Anonymous said...

I was there in the 80s and the company sucked even then. How many engineering companies were (are?) so bad that the salaried employees needed a union? F* Boeing; I'd short the stock but "too big to fail" (meaning the funding for lobbyists is still large)

HMS Defiant said...

Boeing bought MD which promptly shut down and it seems all their top executives moved up to Seattle to take over Boeing and whine about living in Seattle until they could uproot and move to Chicago. Stupidest people on earth would move to Chicago. Having finally figured that out they moved to Arlington, VA to be close to the biggest crime families in America.
In a way they're a lot like Microsoft and Google. The evil simply follows them now wherever they go.

Edward said...

"...nobody at Boeing knows how to change a light bulb."

Nor, it seems, what a "bulb" is, and it appears even their ability to identify "light" is pretty sketchy.

Anonymous said...

When I first hired in at Boeing, we were proud to say "If it's not Boeing, I'm not going." The company slid downhill the last 20 years or so I was there, and has apparently totally gone to hell the 12 years since I retired. It's a sad thing to see, and even worse knowing that people may end up dying because of it.

Gerry said...

All I will say is Boeing likes lots of meetings spread over years to fix an issue that could have been done in weeks.

+1 Mauser. Jack Welsh disciples are to be avoided at all costs

Tregonsee said...

Much of Boeings Woes are due to the culture of McDonnell-Douglas that they let infest it. Looking at the Starliner in particular its first failure in the unmanned test was due to a failure of data passing from the Atlas to the Starliner (in particular the clock was wrong). This caused Starliner to misjudge it's position and not make the corrections at the correct time. This happened because there was NO full up integration test performed. The Atlas Engineers and the Starliner Engineers hadn't talked and the data passing was wrong/incomplete. Part of this was because the Engineers weren't talking (In the words of Gomer Pyle "Surprise Surprise"). More of this was because the managment was ONLY doing the milestones as specified in the contract. This being fixedx cost contract you meet a milestone and you get part of the payment. Things were late and so Management had decreed that no excess would be spent and the full up test had no payout milestone. There being no payout cheese the management rats were uninterested.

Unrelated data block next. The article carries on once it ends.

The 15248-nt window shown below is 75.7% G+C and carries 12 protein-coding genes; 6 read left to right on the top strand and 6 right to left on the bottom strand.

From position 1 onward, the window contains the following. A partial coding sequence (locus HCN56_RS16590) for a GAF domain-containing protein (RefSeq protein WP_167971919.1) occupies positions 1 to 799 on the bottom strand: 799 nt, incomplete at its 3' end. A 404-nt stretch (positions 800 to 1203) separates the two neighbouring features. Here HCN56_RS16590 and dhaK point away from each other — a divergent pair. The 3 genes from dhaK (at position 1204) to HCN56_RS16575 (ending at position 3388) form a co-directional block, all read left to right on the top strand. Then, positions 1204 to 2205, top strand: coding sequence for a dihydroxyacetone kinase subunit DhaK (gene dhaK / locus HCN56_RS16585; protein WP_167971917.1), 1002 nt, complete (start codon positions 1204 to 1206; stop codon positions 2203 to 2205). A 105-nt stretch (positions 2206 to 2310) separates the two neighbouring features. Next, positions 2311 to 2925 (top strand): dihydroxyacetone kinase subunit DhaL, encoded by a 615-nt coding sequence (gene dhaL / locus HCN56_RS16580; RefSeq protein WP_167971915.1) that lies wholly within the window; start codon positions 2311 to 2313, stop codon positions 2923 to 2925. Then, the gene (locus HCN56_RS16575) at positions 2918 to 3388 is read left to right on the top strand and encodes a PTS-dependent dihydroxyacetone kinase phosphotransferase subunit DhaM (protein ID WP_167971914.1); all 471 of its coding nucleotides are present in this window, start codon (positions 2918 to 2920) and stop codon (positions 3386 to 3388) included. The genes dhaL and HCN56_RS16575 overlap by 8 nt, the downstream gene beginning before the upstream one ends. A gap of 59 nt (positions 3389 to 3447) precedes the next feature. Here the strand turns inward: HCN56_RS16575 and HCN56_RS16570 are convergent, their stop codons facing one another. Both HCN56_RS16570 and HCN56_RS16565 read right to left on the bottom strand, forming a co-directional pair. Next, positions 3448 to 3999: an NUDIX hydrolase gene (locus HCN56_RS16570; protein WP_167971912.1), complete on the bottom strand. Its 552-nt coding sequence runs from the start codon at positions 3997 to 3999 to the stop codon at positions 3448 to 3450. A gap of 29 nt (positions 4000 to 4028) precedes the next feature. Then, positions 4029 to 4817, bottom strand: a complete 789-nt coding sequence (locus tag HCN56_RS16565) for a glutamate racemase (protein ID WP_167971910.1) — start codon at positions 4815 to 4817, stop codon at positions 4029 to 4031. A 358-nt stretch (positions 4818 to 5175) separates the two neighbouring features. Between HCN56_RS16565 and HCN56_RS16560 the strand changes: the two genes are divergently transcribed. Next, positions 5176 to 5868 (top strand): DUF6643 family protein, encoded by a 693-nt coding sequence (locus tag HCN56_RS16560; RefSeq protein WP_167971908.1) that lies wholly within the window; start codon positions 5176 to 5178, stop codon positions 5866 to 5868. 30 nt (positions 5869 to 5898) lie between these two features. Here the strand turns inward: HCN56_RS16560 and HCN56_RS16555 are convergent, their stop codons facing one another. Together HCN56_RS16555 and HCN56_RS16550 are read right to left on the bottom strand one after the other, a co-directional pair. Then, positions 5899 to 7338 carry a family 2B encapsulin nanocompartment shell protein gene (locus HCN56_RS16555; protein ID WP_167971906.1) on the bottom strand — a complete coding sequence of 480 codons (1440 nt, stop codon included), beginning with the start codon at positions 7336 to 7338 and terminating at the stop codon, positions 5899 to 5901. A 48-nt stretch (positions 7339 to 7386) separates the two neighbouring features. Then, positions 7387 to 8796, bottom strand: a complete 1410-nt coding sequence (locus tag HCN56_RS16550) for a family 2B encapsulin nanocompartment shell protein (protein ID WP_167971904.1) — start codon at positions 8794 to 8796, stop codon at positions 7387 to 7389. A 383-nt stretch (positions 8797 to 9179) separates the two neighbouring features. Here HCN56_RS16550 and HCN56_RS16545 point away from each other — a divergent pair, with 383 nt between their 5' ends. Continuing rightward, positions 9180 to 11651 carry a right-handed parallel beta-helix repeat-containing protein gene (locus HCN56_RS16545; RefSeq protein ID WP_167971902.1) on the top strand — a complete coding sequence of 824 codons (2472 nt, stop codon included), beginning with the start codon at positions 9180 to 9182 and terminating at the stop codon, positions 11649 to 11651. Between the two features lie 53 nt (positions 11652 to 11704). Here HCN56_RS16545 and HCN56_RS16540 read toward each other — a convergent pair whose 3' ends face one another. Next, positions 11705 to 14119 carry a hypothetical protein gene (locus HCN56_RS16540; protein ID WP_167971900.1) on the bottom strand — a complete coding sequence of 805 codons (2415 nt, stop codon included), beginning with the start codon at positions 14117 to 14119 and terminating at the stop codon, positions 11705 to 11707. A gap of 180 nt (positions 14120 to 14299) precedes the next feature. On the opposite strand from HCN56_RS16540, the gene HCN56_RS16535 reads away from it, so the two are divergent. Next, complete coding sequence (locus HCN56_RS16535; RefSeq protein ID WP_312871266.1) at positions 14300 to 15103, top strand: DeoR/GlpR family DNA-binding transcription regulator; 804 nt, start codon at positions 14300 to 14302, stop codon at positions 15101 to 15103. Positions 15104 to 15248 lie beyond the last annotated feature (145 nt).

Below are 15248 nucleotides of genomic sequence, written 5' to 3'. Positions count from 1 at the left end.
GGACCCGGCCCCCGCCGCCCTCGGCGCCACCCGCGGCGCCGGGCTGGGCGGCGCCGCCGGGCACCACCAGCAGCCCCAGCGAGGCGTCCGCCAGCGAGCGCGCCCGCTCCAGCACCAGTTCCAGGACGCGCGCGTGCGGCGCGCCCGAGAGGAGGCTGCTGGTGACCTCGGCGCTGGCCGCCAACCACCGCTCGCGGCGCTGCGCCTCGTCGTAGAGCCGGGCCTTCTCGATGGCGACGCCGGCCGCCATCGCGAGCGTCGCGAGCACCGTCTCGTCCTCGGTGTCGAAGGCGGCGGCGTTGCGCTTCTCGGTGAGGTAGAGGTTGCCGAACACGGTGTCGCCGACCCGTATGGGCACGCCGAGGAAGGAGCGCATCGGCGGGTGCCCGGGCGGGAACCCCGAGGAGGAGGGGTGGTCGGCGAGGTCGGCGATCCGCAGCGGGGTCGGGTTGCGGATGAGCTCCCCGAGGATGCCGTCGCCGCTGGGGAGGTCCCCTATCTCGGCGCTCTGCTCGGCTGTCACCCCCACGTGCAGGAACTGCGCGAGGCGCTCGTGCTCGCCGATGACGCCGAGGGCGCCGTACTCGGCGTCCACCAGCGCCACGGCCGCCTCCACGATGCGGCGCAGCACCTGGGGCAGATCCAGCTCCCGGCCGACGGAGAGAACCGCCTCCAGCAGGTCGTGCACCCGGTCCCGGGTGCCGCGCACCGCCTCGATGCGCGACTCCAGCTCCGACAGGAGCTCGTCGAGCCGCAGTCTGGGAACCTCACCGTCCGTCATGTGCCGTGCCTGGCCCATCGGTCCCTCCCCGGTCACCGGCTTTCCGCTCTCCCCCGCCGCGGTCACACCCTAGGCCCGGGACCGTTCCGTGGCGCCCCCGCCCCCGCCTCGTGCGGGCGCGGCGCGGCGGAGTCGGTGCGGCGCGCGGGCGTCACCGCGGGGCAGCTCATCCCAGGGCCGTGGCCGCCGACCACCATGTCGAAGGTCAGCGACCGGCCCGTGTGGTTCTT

The current thruster issues seem like a similar issue. A subcontractor provides them and there's likely friction between the teams and management just wants stuff to go as the charlie foxtrot on the first test cost the 1.9 billion of their own money to retest, and its clear Passenger Dragon even 3 years late on the original 2018 date is now operating without issue like the local Greyhound bus. The Boeing management sees the widow to do these missions closing. The ISS will be brought down early 2030's many of its modules (especially the craptastic Russian ones) are long in the tooth. Next gen will lofted by SpaceX (possibly on Starship) and be private so Boeings cost structure means Starliner will be a no go. On top of that Starliner is dependent upon Atlas and the main engine for that is no longer available. They could theoretically move to Vulcan, but that's launched once and is NOT man-rated. The Only man-rated hardware is (wait for it) Falcon 9.
Boeing's management has deftly placed the family jewels between a rock and a hard place and are about to pay for their idiocy. Let us hope 2 astronauts are not sacrificed on that pyre.

As for those that blame DEI I say at best maybe. When Management says march you have two choices 1) do as they request 2) Stand up and walk out the door. Most Engineers (myself included) just can't say goodbye to our rather nice remuneration (we like to eat and have a roof over our head even if we are often a bit on the Autism spectrum). Likely the Boeing engineers have a nasty no-compete clause so going to work for Spacex, Rocket Lab or Blue Origin is not an option. The Golden rule is strong and he who has the Gold makes the rules.

Tree Mike said...